Charles M., eldest of the children, was born December 14, 1871, and is now a resident of Beaver City, where he is engaged in the real estate business. June 6, 1894, he married Miss Millie Robbins, of Stamford, Harlan County, and they have three children: Jay Sterling, born March 3, 1895; Elizabeth A., born September 26, 1896; and Clark W., born July 10, 1906. These three children were graduated from the Beaver City High School. In May, 1917, the month following that in which the nation became involved in the World war, Jay Sterling Kelley enlisted for service in the United States Army, and prior to his embarkation for overseas service he was commissioned a first lieutenant of infantry in the command that became the Eighty-eighth Division of the American Expeditionary [p.50] Forces. He had nineteen months of active overseas service, received his honorable discharge in October, 1919, and in 1922 he was graduated from the celebrated Massachusetts Institute of Technology, he being now sales manager for a large automotive equipment company in the city of Chicago. Elizabeth A., second of the three children of Charles M. Kelley, is the wife of Harry A. Rollings, to whom she was married August 6, 1923. Clark W., youngest of the three children, is, in 1926, a successful teacher in the Nebraska public schools.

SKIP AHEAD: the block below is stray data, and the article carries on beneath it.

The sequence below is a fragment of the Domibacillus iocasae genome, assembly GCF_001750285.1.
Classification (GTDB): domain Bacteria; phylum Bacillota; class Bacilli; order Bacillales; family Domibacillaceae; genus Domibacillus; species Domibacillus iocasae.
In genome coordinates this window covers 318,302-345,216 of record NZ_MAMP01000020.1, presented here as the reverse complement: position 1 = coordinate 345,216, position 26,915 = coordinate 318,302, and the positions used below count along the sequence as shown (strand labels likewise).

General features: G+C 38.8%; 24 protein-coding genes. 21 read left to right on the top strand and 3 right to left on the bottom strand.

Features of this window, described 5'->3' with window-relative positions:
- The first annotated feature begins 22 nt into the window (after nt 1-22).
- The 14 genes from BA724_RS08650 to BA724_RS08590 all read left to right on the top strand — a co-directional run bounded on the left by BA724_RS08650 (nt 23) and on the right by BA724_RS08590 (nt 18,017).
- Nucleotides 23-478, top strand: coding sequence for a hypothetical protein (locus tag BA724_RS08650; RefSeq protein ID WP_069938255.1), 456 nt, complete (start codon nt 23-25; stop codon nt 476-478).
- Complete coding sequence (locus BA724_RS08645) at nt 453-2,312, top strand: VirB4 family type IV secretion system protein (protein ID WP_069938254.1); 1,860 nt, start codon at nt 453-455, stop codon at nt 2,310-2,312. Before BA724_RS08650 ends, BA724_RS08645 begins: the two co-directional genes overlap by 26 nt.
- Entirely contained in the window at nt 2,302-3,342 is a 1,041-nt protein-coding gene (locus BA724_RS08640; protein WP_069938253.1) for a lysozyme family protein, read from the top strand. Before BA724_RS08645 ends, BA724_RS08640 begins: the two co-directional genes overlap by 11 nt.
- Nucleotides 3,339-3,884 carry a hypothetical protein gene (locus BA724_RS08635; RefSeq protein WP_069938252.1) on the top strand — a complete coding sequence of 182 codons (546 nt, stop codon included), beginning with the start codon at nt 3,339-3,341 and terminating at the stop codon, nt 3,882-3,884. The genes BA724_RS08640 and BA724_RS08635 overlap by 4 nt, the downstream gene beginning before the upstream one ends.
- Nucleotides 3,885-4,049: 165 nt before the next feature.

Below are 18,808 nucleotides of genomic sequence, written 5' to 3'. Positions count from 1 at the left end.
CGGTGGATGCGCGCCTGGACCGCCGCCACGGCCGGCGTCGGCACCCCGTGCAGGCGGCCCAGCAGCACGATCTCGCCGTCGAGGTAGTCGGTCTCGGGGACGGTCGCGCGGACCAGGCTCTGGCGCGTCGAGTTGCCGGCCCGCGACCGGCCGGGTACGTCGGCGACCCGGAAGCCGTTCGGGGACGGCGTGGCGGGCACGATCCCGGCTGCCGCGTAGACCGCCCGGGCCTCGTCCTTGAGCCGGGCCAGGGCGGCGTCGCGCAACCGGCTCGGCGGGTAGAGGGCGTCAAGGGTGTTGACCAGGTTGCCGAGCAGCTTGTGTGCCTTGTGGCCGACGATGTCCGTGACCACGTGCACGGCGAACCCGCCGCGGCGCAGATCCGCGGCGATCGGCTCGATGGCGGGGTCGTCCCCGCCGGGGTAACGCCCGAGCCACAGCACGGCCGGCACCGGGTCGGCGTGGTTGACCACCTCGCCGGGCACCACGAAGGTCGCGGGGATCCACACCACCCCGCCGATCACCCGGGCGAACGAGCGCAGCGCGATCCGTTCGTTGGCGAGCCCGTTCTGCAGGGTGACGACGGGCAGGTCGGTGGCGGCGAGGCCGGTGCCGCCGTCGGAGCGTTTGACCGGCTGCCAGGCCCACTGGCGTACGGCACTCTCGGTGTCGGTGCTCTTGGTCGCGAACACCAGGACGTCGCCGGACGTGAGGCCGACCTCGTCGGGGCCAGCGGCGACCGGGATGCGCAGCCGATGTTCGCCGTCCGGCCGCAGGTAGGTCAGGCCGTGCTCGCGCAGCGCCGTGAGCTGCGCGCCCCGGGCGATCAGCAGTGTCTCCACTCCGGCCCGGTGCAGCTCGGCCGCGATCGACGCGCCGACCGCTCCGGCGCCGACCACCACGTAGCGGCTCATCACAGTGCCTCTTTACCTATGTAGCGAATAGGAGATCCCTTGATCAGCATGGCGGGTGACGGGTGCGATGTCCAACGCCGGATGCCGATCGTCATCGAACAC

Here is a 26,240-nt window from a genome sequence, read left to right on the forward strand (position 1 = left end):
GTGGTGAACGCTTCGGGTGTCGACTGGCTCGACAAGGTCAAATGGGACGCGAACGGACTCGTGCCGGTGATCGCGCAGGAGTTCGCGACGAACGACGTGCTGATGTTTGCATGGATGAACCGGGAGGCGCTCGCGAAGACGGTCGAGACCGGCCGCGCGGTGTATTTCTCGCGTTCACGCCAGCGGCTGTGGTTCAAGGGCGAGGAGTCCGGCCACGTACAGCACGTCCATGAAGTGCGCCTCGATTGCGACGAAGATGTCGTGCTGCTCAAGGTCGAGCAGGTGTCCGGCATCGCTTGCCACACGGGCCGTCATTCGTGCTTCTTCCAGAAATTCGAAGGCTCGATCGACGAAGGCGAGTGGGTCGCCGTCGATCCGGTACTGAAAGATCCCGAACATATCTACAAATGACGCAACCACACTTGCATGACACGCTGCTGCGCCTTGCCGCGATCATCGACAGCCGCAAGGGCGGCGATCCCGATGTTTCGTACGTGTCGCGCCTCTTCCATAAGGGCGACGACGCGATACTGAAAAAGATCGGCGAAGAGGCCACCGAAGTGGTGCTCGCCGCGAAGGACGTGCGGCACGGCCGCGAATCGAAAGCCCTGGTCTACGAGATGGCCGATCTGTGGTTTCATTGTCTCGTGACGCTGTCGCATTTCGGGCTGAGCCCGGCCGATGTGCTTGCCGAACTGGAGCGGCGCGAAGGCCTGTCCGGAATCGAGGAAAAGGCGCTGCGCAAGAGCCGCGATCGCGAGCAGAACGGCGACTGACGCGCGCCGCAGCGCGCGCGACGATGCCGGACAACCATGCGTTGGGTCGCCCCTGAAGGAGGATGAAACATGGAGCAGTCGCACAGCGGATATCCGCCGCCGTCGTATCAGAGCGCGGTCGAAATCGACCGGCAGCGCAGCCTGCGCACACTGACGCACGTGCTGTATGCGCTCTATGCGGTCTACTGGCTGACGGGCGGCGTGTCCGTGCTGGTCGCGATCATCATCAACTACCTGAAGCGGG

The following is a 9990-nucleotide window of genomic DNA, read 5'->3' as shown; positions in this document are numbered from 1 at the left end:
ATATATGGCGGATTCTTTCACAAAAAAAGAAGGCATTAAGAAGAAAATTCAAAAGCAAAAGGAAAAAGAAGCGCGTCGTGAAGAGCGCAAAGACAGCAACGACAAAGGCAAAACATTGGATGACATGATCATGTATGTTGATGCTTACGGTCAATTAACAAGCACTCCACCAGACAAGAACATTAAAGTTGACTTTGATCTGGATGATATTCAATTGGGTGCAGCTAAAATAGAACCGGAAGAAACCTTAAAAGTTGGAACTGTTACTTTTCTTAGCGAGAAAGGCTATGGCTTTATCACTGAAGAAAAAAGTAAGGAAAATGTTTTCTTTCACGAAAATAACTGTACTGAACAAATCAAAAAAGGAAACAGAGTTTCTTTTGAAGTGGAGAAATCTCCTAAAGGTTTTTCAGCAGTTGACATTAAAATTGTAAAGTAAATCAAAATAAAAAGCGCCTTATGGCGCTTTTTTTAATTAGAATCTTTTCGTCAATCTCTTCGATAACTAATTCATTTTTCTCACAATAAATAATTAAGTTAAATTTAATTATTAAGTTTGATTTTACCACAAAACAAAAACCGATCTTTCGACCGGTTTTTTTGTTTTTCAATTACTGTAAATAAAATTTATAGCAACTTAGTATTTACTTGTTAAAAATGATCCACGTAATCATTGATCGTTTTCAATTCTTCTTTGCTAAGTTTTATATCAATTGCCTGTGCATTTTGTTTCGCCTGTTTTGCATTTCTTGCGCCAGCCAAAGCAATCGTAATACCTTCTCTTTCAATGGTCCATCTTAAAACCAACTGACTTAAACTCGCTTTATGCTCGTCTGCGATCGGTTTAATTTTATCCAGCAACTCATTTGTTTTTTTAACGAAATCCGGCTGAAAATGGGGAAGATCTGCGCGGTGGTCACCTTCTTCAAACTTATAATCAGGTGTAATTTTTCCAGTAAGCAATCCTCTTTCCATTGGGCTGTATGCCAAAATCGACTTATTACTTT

Alonzo W., second son of Mr. and Mrs. John W. Kelley, was born in the year 1873, and his death occurred September 5, 1924. In 1916 he married Miss Irene Henderson, of Atwood, Kansas, where she now maintains her home, with her three children: Mary E., Ruth and Lonnie Eve.
Dr. Forrest A. Kelley, the third son, was born in 1878, was graduated from the medical department of Creighton University, Omaha, and is now engaged in the practice of his profession at Winfield, Kansas. He married Miss Mary Romick, of Beaver City, in 1908, and they have four children—Margaret, Robert, Harriet and Patricia.
Winfield T., youngest of the sons, was born January 15, 1881, and in 1905 was solemnized his marriage with Miss Eve Hinshaw, of Beaver City, where they still reside and where he is engaged in the meat and grocery business. Of their home circle the honored subject of this review has become a member since the death of his wife.